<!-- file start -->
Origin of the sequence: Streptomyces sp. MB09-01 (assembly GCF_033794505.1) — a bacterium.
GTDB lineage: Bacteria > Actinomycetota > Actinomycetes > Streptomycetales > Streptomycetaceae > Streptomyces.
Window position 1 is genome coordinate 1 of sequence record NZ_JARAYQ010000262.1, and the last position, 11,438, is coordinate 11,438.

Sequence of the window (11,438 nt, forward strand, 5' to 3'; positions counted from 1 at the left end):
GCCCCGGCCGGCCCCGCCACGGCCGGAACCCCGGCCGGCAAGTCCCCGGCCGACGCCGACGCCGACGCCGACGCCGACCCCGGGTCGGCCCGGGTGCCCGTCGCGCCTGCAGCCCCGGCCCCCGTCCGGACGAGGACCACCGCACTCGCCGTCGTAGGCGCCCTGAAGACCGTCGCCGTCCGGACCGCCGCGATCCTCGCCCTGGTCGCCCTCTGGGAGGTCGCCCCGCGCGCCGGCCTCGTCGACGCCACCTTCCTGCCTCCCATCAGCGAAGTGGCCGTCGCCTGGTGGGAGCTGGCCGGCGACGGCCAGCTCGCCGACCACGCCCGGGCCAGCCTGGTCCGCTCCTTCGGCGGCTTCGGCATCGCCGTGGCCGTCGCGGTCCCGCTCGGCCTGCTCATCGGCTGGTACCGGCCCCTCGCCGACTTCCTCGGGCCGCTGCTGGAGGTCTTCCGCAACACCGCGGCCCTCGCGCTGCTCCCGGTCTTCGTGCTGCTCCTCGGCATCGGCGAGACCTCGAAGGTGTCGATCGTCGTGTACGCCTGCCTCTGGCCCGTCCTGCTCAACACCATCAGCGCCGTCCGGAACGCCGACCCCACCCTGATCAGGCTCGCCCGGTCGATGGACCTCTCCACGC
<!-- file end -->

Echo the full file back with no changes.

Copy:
Origin of the sequence: Streptomyces sp. MB09-01 (assembly GCF_033794505.1) — a bacterium.
GTDB lineage: Bacteria > Actinomycetota > Actinomycetes > Streptomycetales > Streptomycetaceae > Streptomyces.
Window position 1 is genome coordinate 1 of sequence record NZ_JARAYQ010000262.1, and the last position, 11,438, is coordinate 11,438.

Sequence of the window (11,438 nt, forward strand, 5' to 3'; positions counted from 1 at the left end):
GCCCCGGCCGGCCCCGCCACGGCCGGAACCCCGGCCGGCAAGTCCCCGGCCGACGCCGACGCCGACGCCGACGCCGACCCCGGGTCGGCCCGGGTGCCCGTCGCGCCTGCAGCCCCGGCCCCCGTCCGGACGAGGACCACCGCACTCGCCGTCGTAGGCGCCCTGAAGACCGTCGCCGTCCGGACCGCCGCGATCCTCGCCCTGGTCGCCCTCTGGGAGGTCGCCCCGCGCGCCGGCCTCGTCGACGCCACCTTCCTGCCTCCCATCAGCGAAGTGGCCGTCGCCTGGTGGGAGCTGGCCGGCGACGGCCAGCTCGCCGACCACGCCCGGGCCAGCCTGGTCCGCTCCTTCGGCGGCTTCGGCATCGCCGTGGCCGTCGCGGTCCCGCTCGGCCTGCTCATCGGCTGGTACCGGCCCCTCGCCGACTTCCTCGGGCCGCTGCTGGAGGTCTTCCGCAACACCGCGGCCCTCGCGCTGCTCCCGGTCTTCGTGCTGCTCCTCGGCATCGGCGAGACCTCGAAGGTGTCGATCGTCGTGTACGCCTGCCTCTGGCCCGTCCTGCTCAACACCATCAGCGCCGTCCGGAACGCCGACCCCACCCTGATCAGGCTCGCCCGGTCGATGGACCTCTCCACGC